Creating together


Embedding theory with our first industrial visit

Written by Frank Onochie; a current student on Operations, Logistics and Supply Chain Management MSc.

There was certainly a lot of anticipation ahead of the Nissan trip; with much of it produced by the many Nissan references from lecturers and case studies during lectures. Also, I currently live in Sunderland, relatively close to the plant and although I’ve not visited it, I’ve heard much about its regional economic significance and contribution.

On our arrival to Nissan, we were all surprised by the sheer physical scale of this huge manufacturing site. We were keen to explore and our day started with an introduction, a full safety briefing, and an introduction to two engineers who had been with Nissan from it first starting production. We were then divided into two teams and after team pictures in our safety gear we were on our way.

Having realised that that the complex looked extremely large from the outside, it was not until we walked into the manufacturing area that I really understand the scale of this operation. It was also brought to my attention that Nissan produce both the Nissan range of cars as well as the Infinity range.

The tour started off in the paints section, moved on to the body-work section and after a short break, we finally had a tour of the final assembly and testing line. It was eye opening seeing what goes into the entire manufacturing process. Rolls of sheet aluminium being fabricated and welded to become chassis frames, painted and assembled on the assembly line with all the components and parts with efficiency and finesse.

It was only the fourth teaching week of the semester however I was impressed by how much of the theoretical content I had already been taught during lectures was applicable and relatable to this industry visit. It seemed a harmonious collaboration between the factory operators and the automated robots, which executed the more repetitive technical tasks. The operators were enthusiastic and enjoying their work; the camaraderie between them was quite evident. I was also impressed with the emphasis that Nissan placed on sustainability in all aspects of their manufacturing practice in terms of the re-use of waste material, use of solar energy, re-use of waste water, their empowerment of local supplier businesses and the benefits afforded to their workers.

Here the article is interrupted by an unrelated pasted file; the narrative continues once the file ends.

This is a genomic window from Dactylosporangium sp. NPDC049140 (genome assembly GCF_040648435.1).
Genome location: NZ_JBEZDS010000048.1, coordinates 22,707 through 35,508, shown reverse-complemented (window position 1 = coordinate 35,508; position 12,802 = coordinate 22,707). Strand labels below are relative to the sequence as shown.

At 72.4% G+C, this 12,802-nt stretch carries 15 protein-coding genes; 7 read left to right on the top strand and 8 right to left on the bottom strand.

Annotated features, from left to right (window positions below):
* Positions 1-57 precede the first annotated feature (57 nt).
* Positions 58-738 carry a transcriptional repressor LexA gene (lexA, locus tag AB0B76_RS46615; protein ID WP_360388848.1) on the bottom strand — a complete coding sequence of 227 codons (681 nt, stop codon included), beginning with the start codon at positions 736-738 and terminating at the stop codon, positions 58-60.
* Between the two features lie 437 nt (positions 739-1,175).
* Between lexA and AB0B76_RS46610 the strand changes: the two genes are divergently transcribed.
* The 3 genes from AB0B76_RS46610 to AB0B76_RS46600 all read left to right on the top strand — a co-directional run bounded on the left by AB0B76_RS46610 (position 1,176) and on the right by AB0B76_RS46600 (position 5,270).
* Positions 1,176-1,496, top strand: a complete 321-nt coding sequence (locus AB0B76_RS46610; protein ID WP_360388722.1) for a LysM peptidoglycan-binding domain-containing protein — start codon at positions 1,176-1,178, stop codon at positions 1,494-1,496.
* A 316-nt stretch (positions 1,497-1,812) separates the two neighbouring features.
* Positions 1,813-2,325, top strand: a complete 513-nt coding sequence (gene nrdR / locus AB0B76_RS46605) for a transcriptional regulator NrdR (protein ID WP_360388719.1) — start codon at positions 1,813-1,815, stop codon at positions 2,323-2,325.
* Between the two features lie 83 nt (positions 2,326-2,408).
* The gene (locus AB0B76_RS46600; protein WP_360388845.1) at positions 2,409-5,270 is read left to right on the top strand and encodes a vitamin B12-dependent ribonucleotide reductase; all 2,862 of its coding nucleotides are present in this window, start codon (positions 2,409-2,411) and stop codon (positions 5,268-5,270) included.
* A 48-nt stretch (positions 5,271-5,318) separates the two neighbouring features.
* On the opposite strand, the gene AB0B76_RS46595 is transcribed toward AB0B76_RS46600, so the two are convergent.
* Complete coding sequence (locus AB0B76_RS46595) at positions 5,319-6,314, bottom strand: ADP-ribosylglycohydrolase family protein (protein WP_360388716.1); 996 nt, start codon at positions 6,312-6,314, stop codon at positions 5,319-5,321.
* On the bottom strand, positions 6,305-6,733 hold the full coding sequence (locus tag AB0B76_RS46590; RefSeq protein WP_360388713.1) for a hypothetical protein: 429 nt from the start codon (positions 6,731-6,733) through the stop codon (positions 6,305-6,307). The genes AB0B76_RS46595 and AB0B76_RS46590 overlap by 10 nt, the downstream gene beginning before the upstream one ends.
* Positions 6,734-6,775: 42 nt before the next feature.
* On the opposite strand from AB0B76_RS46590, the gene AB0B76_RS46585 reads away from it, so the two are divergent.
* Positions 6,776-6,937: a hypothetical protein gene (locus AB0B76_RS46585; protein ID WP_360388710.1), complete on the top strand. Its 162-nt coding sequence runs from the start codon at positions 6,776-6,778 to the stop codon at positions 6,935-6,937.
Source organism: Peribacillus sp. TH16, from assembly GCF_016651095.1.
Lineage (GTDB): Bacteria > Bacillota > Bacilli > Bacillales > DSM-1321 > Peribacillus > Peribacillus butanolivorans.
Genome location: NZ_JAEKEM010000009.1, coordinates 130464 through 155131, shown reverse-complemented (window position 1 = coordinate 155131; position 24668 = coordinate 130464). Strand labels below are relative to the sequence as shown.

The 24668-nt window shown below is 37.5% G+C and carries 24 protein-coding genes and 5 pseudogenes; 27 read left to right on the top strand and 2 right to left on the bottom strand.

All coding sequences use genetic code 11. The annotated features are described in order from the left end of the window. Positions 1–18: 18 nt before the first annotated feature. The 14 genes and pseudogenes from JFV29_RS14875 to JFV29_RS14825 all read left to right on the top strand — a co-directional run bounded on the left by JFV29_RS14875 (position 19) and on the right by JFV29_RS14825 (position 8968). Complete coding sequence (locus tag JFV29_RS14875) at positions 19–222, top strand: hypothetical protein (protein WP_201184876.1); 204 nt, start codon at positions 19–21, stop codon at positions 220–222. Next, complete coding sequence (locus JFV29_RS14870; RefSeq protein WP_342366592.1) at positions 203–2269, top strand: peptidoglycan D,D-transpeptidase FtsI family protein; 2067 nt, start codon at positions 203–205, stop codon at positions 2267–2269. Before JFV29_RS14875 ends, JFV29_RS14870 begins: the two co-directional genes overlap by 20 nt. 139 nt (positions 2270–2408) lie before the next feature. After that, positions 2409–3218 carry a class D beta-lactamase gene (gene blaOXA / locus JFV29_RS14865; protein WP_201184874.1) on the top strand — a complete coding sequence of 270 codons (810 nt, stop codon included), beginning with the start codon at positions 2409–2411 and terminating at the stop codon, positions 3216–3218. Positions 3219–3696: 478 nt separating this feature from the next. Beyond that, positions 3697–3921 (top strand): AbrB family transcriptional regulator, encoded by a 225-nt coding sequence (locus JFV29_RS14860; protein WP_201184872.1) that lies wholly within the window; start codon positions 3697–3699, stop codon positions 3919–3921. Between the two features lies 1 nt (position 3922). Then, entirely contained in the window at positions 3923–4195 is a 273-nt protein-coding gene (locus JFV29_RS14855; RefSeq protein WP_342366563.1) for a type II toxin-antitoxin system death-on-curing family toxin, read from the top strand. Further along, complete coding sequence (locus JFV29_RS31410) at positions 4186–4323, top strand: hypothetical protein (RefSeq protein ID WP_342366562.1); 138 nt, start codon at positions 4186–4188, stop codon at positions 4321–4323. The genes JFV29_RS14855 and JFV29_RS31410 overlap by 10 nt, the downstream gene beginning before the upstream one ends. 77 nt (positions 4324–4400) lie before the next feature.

The two main points that I personally took away from the visit, included the importance of micro-planning as well as the concept of “Kaizen” (continuous improvement). We were informed that the plant produces approximately 500,000 cars per year and as such, minor improvements in processes have the potential to dramatically impact on operational efficiency, performance and profitability.

The engineers we spoke to were also above to give us a unique insight to the development of total production maintenance, total flow management and Japanese manufacturing philosophies.

All in all, it was a very valuable experience and my advice to anyone going on the tour in future is to make sure you wear comfortable shoes…

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